Key Verse: “Shouldest not thou also have had compassion on thy fellowservant, even as I had pity on thee?”
IN THIS PORTION OF Jesus’ discourse concerning sins and offenses, he turns his attention to our responsibility of forgiving others of wrongs committed against us, in particular those done by our brethren. Peter asks a question concerning this matter: “Lord, how oft shall my brother sin against me, and I forgive him? till seven times?”—Matt. 18:21
Peter appears to have understood that he must forgive. Jesus had previously taught his disciples concerning this in conjunction with the giving of the model prayer, and they evidently had not forgotten. (Matt. 6:14,15) Peter knew also, from the meaning of the word, as well as from the daily example he saw in the Master, that true forgiveness meant not bearing a grudge against another, nor looking for revenge. Rather, it implied only doing good and forgetting the offense.
Peter, however, had only a limited appreciation of the full scope of forgiveness. From his question, he seemed to believe that one who sinned against him would only be forgiven a certain number of times, suggesting seven as an appropriate number. He supposed that if a brother had wronged him more than seven times, he would not be worthy of forgiveness. He might then justifiably abandon his fellowship, and have no more to do with him. Perhaps Peter thought of Proverbs 24:16, which states: “A just man falleth seven times, and riseth up again.”
Jesus answered Peter’s question, saying, “I say not unto thee, Until seven times: but, Until seventy times seven.” Here the Master expressed an extravagant number to imply an indefinite one, for no one would literally keep track of 490 [70 times 7] sins committed against him by a brother. It is, in fact, not proper that we keep any count of offenses done against us by others. God is the judge, and any retribution or punishment is his, not ours, to give. (Deut. 32:35,36) More importantly, however, is the fact that God is very merciful. He multiplies his pardons, and is full of compassion. (Ps. 78:38,39) Thus, we are taught to make it our constant practice to forgive, that it might become our habitual response, as it is God’s.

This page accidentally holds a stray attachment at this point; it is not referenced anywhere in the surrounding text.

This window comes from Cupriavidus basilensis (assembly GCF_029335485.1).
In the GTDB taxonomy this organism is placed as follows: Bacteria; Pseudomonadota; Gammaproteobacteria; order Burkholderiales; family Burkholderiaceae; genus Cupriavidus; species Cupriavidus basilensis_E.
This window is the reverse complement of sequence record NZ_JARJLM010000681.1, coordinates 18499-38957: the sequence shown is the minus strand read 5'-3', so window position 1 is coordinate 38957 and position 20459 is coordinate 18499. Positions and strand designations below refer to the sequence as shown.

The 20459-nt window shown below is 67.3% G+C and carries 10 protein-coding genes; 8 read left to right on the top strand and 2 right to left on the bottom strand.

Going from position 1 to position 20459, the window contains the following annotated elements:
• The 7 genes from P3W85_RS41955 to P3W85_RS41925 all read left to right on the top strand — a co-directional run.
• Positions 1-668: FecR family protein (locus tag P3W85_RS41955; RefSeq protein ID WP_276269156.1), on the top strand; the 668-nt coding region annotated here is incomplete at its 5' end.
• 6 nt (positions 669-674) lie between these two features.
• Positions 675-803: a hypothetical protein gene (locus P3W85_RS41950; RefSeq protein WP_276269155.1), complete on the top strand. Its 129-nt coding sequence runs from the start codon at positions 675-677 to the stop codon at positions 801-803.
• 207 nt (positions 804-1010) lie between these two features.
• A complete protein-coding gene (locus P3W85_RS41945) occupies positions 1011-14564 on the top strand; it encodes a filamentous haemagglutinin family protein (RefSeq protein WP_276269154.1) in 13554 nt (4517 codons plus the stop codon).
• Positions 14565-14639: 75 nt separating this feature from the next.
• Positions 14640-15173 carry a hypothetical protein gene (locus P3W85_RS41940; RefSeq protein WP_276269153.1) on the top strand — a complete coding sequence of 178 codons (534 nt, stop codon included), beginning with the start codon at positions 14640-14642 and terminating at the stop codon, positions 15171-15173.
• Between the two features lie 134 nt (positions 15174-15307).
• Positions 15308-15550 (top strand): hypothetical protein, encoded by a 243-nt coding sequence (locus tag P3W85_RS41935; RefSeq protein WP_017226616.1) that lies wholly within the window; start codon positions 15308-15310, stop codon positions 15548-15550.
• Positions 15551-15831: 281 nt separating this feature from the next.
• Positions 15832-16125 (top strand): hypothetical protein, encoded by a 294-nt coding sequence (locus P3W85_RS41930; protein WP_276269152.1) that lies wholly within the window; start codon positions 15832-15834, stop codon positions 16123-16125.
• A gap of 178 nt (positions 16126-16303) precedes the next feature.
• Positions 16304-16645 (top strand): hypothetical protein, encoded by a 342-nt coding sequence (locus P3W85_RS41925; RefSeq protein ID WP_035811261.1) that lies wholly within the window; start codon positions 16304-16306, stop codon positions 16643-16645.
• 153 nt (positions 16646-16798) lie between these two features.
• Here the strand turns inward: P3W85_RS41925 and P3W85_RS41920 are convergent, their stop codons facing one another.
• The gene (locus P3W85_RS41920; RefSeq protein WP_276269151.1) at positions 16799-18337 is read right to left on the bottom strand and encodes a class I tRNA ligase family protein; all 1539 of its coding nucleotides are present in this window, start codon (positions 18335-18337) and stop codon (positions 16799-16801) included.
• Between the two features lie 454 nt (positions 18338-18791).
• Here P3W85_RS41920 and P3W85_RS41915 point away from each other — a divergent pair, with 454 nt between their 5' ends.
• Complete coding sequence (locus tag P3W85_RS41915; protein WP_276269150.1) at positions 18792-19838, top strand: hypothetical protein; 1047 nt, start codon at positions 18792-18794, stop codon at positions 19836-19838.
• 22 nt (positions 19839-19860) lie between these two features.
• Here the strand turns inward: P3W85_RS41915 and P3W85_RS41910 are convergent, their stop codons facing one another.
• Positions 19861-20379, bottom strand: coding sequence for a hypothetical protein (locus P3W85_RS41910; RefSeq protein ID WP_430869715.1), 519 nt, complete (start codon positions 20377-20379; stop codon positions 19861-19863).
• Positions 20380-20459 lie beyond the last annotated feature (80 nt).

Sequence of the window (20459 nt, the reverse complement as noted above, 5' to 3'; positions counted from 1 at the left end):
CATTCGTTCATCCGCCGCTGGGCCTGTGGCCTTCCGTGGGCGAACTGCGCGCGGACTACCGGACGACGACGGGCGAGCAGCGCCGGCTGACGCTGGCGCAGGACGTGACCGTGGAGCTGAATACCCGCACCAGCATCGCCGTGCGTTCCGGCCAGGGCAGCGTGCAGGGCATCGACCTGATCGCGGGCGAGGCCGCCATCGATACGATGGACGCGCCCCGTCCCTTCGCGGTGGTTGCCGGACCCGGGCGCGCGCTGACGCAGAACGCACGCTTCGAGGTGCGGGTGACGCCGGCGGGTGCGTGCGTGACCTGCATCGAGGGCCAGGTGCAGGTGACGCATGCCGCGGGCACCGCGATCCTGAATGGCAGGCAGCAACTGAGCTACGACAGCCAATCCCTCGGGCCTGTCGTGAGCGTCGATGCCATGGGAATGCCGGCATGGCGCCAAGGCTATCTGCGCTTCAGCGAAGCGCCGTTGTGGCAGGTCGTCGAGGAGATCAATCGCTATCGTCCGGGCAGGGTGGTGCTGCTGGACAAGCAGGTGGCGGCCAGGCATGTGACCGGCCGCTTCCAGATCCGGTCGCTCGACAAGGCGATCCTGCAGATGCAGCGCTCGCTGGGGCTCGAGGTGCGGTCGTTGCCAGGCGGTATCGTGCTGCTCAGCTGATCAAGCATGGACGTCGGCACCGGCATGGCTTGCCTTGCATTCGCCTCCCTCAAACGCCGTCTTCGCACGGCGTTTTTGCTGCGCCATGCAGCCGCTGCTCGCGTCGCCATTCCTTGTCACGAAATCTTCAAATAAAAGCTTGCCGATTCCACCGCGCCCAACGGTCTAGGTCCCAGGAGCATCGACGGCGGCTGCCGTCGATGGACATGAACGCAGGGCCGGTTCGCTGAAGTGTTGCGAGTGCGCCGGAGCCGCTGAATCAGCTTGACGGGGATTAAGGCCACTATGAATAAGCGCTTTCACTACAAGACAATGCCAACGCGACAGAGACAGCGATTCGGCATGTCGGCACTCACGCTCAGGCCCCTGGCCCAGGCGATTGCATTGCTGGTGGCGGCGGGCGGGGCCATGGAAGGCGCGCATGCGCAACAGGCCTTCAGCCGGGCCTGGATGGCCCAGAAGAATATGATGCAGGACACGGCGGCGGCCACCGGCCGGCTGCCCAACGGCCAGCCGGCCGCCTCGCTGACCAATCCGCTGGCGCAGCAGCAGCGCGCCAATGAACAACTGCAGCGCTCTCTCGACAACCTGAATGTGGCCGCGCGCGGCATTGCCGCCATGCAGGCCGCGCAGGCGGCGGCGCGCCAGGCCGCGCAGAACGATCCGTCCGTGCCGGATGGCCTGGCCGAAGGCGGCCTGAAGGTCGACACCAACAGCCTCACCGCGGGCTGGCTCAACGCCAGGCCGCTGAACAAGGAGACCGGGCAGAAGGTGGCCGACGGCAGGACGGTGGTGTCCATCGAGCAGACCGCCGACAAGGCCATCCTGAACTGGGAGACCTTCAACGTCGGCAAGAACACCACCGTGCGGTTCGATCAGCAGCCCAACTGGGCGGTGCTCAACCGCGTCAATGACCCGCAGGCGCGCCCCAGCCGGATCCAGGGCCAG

Following his answer to Peter, Jesus gave a parable to show the necessity of forgiving the wrongs that are done against us. In the parable, a servant is forgiven a large debt owed to his lord. However, the same servant is unwilling to forgive a very small amount owed to him by a fellow servant. When the lord finds this out, he is very angry with his servant and demands that he make full payment of his large debt, because he did not show compassion on his fellow servant who owed him only a small sum.—Matt. 18:23-34
For the followers of Jesus, the lesson of the parable is clear. God has forgiven us our Adamic sins through the redemptive work of Christ. (Eph. 1:3,7) We have been forgiven much. Thus, sins committed against us by our brethren, who have likewise been forgiven by God, must stir within us a similar response of compassion and mercy. Only in this way can we fulfill that which we are told is required of us, “to do justly, and to love mercy, and to walk humbly” with our God.—Mic. 6:8